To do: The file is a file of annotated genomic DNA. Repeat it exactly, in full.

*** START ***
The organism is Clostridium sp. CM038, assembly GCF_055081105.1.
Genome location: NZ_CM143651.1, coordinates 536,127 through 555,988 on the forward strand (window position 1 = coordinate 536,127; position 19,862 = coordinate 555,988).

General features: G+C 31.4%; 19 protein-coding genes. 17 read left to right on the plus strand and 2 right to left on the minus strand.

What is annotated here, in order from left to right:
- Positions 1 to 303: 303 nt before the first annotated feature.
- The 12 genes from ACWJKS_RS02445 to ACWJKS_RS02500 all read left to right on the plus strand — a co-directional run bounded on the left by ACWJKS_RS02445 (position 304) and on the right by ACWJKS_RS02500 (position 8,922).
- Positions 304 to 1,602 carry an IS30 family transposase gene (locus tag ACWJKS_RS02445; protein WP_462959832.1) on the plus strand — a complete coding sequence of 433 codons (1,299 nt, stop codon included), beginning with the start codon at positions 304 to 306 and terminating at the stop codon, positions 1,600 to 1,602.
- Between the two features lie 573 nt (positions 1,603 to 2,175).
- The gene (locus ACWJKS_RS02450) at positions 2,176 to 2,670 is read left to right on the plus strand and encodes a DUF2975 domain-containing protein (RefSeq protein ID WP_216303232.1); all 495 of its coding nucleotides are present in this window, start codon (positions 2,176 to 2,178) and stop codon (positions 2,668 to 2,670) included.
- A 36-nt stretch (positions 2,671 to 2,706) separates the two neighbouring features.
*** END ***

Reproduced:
The organism is Clostridium sp. CM038, assembly GCF_055081105.1.
Genome location: NZ_CM143651.1, coordinates 536,127 through 555,988 on the forward strand (window position 1 = coordinate 536,127; position 19,862 = coordinate 555,988).

General features: G+C 31.4%; 19 protein-coding genes. 17 read left to right on the plus strand and 2 right to left on the minus strand.

What is annotated here, in order from left to right:
- Positions 1 to 303: 303 nt before the first annotated feature.
- The 12 genes from ACWJKS_RS02445 to ACWJKS_RS02500 all read left to right on the plus strand — a co-directional run bounded on the left by ACWJKS_RS02445 (position 304) and on the right by ACWJKS_RS02500 (position 8,922).
- Positions 304 to 1,602 carry an IS30 family transposase gene (locus tag ACWJKS_RS02445; protein WP_462959832.1) on the plus strand — a complete coding sequence of 433 codons (1,299 nt, stop codon included), beginning with the start codon at positions 304 to 306 and terminating at the stop codon, positions 1,600 to 1,602.
- Between the two features lie 573 nt (positions 1,603 to 2,175).
- The gene (locus ACWJKS_RS02450) at positions 2,176 to 2,670 is read left to right on the plus strand and encodes a DUF2975 domain-containing protein (RefSeq protein ID WP_216303232.1); all 495 of its coding nucleotides are present in this window, start codon (positions 2,176 to 2,178) and stop codon (positions 2,668 to 2,670) included.
- A 36-nt stretch (positions 2,671 to 2,706) separates the two neighbouring features.